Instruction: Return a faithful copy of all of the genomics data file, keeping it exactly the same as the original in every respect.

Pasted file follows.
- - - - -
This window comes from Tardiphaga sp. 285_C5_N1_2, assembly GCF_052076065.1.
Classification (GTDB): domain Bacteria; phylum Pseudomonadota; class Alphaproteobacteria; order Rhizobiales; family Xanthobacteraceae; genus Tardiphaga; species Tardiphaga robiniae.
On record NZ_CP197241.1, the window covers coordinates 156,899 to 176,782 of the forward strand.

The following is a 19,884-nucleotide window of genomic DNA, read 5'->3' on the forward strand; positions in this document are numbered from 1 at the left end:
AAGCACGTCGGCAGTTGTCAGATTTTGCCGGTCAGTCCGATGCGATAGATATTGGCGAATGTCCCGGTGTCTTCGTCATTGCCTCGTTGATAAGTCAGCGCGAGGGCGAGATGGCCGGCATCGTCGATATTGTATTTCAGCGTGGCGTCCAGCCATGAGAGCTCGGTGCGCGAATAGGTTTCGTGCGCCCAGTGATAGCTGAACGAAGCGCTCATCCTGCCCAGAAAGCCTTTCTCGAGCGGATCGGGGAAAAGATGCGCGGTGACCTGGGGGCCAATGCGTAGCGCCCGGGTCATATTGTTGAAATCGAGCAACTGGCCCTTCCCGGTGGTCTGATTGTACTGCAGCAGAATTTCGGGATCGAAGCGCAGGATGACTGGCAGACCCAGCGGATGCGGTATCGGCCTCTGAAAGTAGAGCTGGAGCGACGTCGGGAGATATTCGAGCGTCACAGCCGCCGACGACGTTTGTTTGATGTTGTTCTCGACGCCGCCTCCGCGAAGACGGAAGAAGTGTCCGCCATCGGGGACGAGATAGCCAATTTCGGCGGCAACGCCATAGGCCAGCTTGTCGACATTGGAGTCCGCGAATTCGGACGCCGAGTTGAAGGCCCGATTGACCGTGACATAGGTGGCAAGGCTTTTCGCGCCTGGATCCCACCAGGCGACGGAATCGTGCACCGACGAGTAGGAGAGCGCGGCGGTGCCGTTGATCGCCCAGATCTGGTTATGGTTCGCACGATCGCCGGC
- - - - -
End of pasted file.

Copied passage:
This window comes from Tardiphaga sp. 285_C5_N1_2, assembly GCF_052076065.1.
Classification (GTDB): domain Bacteria; phylum Pseudomonadota; class Alphaproteobacteria; order Rhizobiales; family Xanthobacteraceae; genus Tardiphaga; species Tardiphaga robiniae.
On record NZ_CP197241.1, the window covers coordinates 156,899 to 176,782 of the forward strand.

The following is a 19,884-nucleotide window of genomic DNA, read 5'->3' on the forward strand; positions in this document are numbered from 1 at the left end:
AAGCACGTCGGCAGTTGTCAGATTTTGCCGGTCAGTCCGATGCGATAGATATTGGCGAATGTCCCGGTGTCTTCGTCATTGCCTCGTTGATAAGTCAGCGCGAGGGCGAGATGGCCGGCATCGTCGATATTGTATTTCAGCGTGGCGTCCAGCCATGAGAGCTCGGTGCGCGAATAGGTTTCGTGCGCCCAGTGATAGCTGAACGAAGCGCTCATCCTGCCCAGAAAGCCTTTCTCGAGCGGATCGGGGAAAAGATGCGCGGTGACCTGGGGGCCAATGCGTAGCGCCCGGGTCATATTGTTGAAATCGAGCAACTGGCCCTTCCCGGTGGTCTGATTGTACTGCAGCAGAATTTCGGGATCGAAGCGCAGGATGACTGGCAGACCCAGCGGATGCGGTATCGGCCTCTGAAAGTAGAGCTGGAGCGACGTCGGGAGATATTCGAGCGTCACAGCCGCCGACGACGTTTGTTTGATGTTGTTCTCGACGCCGCCTCCGCGAAGACGGAAGAAGTGTCCGCCATCGGGGACGAGATAGCCAATTTCGGCGGCAACGCCATAGGCCAGCTTGTCGACATTGGAGTCCGCGAATTCGGACGCCGAGTTGAAGGCCCGATTGACCGTGACATAGGTGGCAAGGCTTTTCGCGCCTGGATCCCACCAGGCGACGGAATCGTGCACCGACGAGTAGGAGAGCGCGGCGGTGCCGTTGATCGCCCAGATCTGGTTATGGTTCGCACGATCGCCGGC